I have a lot of friends who hunt mushrooms, but my friend Olena is a special one. She's from Eastern Europe, and as you might expect has the penchant for hunting mushrooms that so many people from the region do, but with a few differences from some of the others I've ran into in the woods picking. Olena is really good at hunting, and she seriously knows her mushrooms. As well, she knows how to care for them, better than any person who would provide mushrooms to a restaurant I've met.
Storing wild mushrooms with leaves to preserve freshness
When she would bring mushrooms to the restaurant, every time, they were some of the most pristine and perfect I'd ever seen someone sell. The kicker, and a trick she taught me was layering the mushrooms with ferns in the containers, which serves to help keep them fresh, and hold moisture, but also can provide a layer of insulative material to help prevent bruising.
After I saw how she packed up her mushrooms, I stopped carrying paper towels in my harvesting bag, and now, instead of reaching for a towel to wrap up a delicate bolete, hero mushroom or something destined for a close up shot later, I wrap them in a burdock leaf, or whatever large green foliage I can find. You might try it sometime, but don't use leaves from the ground, as they're dried already, and dirty.
The last time Olena brought me some mushrooms, they were chanterelles, but the time before that she brought a new to me species of bolete. She described the boletes as porcini, and although I don't think they are technically Porcini in the sense of being in the Boletus edulis group (I wrote a previous post on them here) they might as well be porcini for all intensive culinary purposes. The chanterelles she brought for the restaurant were great, but she brought a give just for me: the first button of the same red-stemmed bolete species she'd brought me the previous year, along with a bouquet of fresh herbs from her garden and a note.
I was so struck at her generosity. In our day and age so much of our human to human interaction is electronic, from letters and communication for everything from holidays to birthdays to condolensces. not far off too, is our gift-giving, just push the "buy" button and have something shipped, or send them a gift card. Our detachment from handmade crafts and one-on-one human interface is as understandable giving the circumstances of our time as it is unfortunate. It made me happy to see that people still do things the old fashioned way, and it made me want to do more of it myself.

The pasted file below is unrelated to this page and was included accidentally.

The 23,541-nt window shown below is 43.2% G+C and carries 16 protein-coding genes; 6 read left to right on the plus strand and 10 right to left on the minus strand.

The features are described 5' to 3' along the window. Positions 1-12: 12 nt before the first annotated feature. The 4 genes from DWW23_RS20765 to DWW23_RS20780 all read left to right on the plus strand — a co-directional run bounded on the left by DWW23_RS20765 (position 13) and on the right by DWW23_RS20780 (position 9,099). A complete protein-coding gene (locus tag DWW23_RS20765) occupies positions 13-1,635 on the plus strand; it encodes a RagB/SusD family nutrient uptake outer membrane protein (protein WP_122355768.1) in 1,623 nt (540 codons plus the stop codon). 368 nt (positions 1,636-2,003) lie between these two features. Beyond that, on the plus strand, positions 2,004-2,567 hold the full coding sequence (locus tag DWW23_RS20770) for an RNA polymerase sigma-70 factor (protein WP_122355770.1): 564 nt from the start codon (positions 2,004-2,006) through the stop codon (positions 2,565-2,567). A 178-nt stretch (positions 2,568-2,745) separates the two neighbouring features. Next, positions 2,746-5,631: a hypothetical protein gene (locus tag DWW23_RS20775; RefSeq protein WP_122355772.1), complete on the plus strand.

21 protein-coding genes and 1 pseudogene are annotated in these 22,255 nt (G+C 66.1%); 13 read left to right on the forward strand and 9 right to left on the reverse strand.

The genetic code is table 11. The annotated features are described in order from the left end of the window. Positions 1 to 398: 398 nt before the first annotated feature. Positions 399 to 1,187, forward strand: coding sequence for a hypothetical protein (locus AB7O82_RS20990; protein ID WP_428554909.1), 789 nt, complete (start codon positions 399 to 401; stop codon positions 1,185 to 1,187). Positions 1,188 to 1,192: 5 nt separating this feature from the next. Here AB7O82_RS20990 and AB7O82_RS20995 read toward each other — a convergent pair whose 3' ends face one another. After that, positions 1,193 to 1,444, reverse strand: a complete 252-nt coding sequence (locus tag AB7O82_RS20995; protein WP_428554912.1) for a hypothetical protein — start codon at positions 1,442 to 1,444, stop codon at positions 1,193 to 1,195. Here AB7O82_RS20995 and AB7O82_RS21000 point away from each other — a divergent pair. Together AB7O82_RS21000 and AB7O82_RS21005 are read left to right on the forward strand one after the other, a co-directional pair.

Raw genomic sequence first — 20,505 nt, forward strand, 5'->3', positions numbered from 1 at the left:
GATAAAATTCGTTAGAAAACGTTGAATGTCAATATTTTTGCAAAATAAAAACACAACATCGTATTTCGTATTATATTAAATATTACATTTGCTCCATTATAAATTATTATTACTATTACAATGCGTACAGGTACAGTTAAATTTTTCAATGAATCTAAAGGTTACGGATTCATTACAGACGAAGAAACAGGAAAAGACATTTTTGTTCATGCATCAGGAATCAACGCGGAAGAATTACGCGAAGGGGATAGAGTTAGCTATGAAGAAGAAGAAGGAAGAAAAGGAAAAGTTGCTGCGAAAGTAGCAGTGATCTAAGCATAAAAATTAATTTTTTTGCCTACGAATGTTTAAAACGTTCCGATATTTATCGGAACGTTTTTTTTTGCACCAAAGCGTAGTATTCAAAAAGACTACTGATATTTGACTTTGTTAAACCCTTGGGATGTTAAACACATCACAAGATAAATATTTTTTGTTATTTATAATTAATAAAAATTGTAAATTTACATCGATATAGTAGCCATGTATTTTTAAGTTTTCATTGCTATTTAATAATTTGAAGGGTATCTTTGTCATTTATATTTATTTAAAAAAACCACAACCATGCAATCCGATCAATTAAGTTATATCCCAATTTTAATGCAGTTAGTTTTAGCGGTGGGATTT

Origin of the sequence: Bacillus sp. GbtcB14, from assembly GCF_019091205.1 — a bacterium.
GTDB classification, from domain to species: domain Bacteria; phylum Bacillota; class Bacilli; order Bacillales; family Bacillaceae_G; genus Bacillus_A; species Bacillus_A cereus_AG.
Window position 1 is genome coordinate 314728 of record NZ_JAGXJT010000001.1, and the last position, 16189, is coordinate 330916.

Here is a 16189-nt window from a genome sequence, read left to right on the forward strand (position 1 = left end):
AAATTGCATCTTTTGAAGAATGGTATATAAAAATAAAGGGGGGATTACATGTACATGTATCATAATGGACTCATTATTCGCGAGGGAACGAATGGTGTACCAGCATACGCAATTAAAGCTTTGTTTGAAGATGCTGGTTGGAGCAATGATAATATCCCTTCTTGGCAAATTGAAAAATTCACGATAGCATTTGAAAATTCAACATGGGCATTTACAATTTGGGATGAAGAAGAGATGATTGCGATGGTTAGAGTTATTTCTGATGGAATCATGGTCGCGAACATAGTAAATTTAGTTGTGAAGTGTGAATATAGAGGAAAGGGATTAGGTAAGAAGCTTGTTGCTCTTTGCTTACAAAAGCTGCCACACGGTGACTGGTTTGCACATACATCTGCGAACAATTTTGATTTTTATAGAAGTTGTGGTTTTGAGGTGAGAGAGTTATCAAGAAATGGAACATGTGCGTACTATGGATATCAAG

As she handed me the bouquet of herbs and a little sandwhich bag with the bolete button, she told me: "Just enough for you to have an omelet". So, the next day after restaurant service, have an omelet I did.
There's a lot to be said about a perfectly made omelet. Here's a few pointers:
Techniques for a perfect omelet
- The omelet should absolutely not have the slightest hint of brown, it should be perfectly blonde.
- Using the residual heat of the pan, and covering the omelet for a time before serving will help gently cook it through and steam as opposed to brown.
- I like to salt the beaten egg beforehand and allow it to rest to prevent weeping. You'll see a gentle color change to let you know the transformation has occured.
Duck Egg-Ricotta Omelet with Boletes, Herbs, and Chickweed
- 8 inch nonstick pan
- 2 large duck eggs
- 1 tablespoon finely chopped tarragon parsley, and chives, in equal parts
- 1 tablespoon heavy cream
- 2 tablespoons highest quality fresh ricotta cheese I like calabro
- 1 tablespoon grated parmesan
- 1 ounce fresh bolete mushrooms or another mushroom of your choice
- 2 tablespoons unsalted butter or lard
- Edible flowers I had some milkweed to garnish, optional
- Kosher salt and fresh ground black pepper
- Small handful of tender chickweed tips
- Beat the eggs with the cream or milk well, then whisk in the herbs and a pinch of salt. Allow the eggs to rest for 15 minutes if you have the time, since the salt will denature the eggs and help prevent you from having weeping, soft omelet. Mix the parmesan and ricotta In an 8 inch non-stick pan or cast iron skillet gently melt the butter on medium-low.
- Add the eggs and stir, pushing the eggs from the outer side of the pan inward with a spatula here and there as the cook the prevent a crust from forming on the outer edges. When the omelet is just about done, spread the cheese in an even line of the omelet, then fold each side over to close it up. Roll the omelet over so the seam is thouching the pan, then cover and allow to rest/cook with the residual heat while you sear the porcini and finish the dish.
- Meanwhile, slice the mushrooms ¼ inch thick, then brown lightly in the butter and season to taste with salt and pepper. Gently transfer the omelet to a pre-heated plate, then garnish with the flowers and chickweed you've dressed with a dash of lemon juice, scatter the boletes over the top, season with a few cracks of the pepper mill and serve immediately